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Types of Contribution
Submitting code as a developer is certainly a way to contribute to a project, but not the only way. There are many aspects to an open source project where contributors can help, including (but not limited to):
There are other ways to contribute to ONOS. For instance, you may be interested in running a training event in your area. If there is something you're interested in doing but don't see information about that here, please contact us.
- Mailing lists: Anyone interested in contributing should join onos-discuss. This is the primary mailing list for general questions and discussions. There are several other mailing lists that you may want to join, such as onos-dev for ONOS developers.
- Chat: Join us on Slack for real-time conversations about ONOS. There is a general channel as well as channels dedicated to specific topics. Feel free to stop by and ask questions and introduce yourself.
Tutorials, Videos and Documentation
The project maintains up-to-date tutorials and videos for both users and contributors. In general, those interested in contribution should at least complete the Basic ONOS Tutorial, as it introduces many of ONOS's features.
For step 2. of the above, readers interested in development should refer to Contributing to the ONOS Codebase, and readers interested in the documentation effort should focus on Contributing to ONOS Documentation.
An account is required to access the various contributor services and access rights, such as JIRA issue creation. An account may be created at http://onosproject.org/register/.
Contributors begin as submitters, and may progress to committer status. In a similar vein, contributors may work on the existing ONOS codebase and use cases, or, with approval of the technical steering group, introduce their own work as a sanctioned project. ONOS Governance describes the project model that the ONOS Project follows in further detail.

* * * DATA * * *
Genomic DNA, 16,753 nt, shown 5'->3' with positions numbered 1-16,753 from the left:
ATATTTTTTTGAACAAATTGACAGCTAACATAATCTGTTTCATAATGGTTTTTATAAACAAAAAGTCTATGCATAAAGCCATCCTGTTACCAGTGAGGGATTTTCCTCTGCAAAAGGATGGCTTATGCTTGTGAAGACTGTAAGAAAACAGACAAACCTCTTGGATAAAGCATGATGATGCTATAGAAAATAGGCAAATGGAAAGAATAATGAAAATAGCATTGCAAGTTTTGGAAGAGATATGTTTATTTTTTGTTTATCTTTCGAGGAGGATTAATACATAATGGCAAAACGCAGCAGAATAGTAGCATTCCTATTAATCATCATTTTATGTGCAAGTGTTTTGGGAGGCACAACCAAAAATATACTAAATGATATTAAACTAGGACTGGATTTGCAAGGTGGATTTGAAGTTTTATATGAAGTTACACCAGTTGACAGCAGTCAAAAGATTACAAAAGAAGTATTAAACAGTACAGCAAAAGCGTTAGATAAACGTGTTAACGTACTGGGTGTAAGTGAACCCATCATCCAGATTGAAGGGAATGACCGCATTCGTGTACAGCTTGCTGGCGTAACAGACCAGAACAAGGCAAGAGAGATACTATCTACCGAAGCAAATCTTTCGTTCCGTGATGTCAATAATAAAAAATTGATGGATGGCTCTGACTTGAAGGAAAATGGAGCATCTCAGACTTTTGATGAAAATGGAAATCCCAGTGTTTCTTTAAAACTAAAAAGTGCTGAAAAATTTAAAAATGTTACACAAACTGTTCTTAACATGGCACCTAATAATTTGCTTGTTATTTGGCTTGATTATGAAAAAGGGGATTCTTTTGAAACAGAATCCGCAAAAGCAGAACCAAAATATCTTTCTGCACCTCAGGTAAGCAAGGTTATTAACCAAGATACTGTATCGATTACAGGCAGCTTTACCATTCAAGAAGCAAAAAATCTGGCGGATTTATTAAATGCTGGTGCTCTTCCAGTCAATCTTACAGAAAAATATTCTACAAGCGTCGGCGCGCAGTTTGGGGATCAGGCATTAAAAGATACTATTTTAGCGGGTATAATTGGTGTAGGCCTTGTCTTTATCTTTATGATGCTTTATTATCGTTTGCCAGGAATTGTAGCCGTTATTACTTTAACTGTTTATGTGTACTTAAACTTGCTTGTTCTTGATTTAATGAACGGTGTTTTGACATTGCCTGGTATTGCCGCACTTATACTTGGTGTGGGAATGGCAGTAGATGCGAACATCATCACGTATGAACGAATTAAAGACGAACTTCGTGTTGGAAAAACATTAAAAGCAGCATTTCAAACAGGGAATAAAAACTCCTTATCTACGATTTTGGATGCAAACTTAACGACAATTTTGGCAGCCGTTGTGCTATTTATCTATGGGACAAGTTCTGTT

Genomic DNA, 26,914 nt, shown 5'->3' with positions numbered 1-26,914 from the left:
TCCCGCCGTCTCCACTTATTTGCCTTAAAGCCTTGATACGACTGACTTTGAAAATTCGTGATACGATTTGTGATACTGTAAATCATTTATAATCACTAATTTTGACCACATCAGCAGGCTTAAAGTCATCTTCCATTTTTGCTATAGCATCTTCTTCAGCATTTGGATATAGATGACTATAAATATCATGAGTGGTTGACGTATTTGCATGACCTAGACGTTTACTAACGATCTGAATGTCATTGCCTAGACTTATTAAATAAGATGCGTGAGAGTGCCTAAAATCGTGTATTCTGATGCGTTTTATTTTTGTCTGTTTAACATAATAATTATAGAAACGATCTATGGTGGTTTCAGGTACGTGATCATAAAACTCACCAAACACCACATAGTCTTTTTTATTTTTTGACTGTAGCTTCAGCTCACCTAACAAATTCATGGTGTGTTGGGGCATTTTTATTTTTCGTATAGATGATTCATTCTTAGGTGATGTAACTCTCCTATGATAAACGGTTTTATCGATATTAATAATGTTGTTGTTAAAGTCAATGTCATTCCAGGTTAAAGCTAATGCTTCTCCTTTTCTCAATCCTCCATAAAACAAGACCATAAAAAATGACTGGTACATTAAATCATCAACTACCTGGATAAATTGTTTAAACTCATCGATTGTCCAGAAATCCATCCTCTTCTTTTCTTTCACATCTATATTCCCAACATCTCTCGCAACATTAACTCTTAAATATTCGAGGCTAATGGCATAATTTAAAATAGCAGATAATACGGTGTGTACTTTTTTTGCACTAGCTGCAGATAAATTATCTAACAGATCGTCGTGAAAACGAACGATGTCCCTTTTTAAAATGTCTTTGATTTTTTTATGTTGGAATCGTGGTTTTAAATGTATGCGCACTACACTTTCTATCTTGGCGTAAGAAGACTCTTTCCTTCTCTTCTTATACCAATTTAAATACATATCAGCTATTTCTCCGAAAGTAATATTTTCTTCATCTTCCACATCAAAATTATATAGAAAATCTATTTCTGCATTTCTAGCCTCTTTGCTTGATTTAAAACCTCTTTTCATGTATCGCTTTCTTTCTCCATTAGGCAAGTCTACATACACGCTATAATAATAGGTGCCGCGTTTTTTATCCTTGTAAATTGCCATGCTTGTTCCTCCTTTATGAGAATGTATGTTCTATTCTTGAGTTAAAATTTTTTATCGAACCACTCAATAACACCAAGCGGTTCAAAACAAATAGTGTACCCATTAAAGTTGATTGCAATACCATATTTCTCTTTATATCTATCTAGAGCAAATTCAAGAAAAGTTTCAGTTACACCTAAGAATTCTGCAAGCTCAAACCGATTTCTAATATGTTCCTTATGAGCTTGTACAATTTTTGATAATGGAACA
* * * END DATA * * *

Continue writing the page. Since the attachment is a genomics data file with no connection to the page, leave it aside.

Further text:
The ONOS Project is a composite of the ONOS SDN platform itself and the various projects using it (applications and use cases). Information about the ongoing projects may be found on [Projects]. Many of these projects will have an Epic associated with them so that the tasks associated with them may easily be found.
Proposing a new project or task
Anyone can approach the mailing lists with project ideas and proposals. For example, if a developer has written a new application or a provider for a new protocol, and wishes to contribute it back to ONOS, it is a good idea for them to drop a line on the mailing list for feedback and further suggestions, rather than to submit a pull request without a warning.
If you are working on a task, and are stuck, don't be afraid to ask questions - it's certainly in everyone's interest to move the project forward! However, please be sure to search existing documentations and mailing list archives before doing so, or the response you get may consist of a link to a page or something similarly terse. Likewise, If you have log files, or steps for recreating an odd behavior, attach or mention those to your question as well - Just saying "It's broken" without the specifics will just result in a response asking for those materials.
Submitting Bug Reports
If you encounter unexpected or incorrect behavior, first make sure that you understand what the correct behavior should be (and why it should be that way), and confirm that you are using the system correctly based on the documentation. Try to isolate the issue as much as possible, by finding the minimum set of steps (or a small, simple piece of code) that can reliably reproduce the problem. Make sure to include a transcript or log of any input steps or output. Finally, to submit the bug report itself, follow the instructions at Using Jira to create an issue: bugs, feature requests, documentation.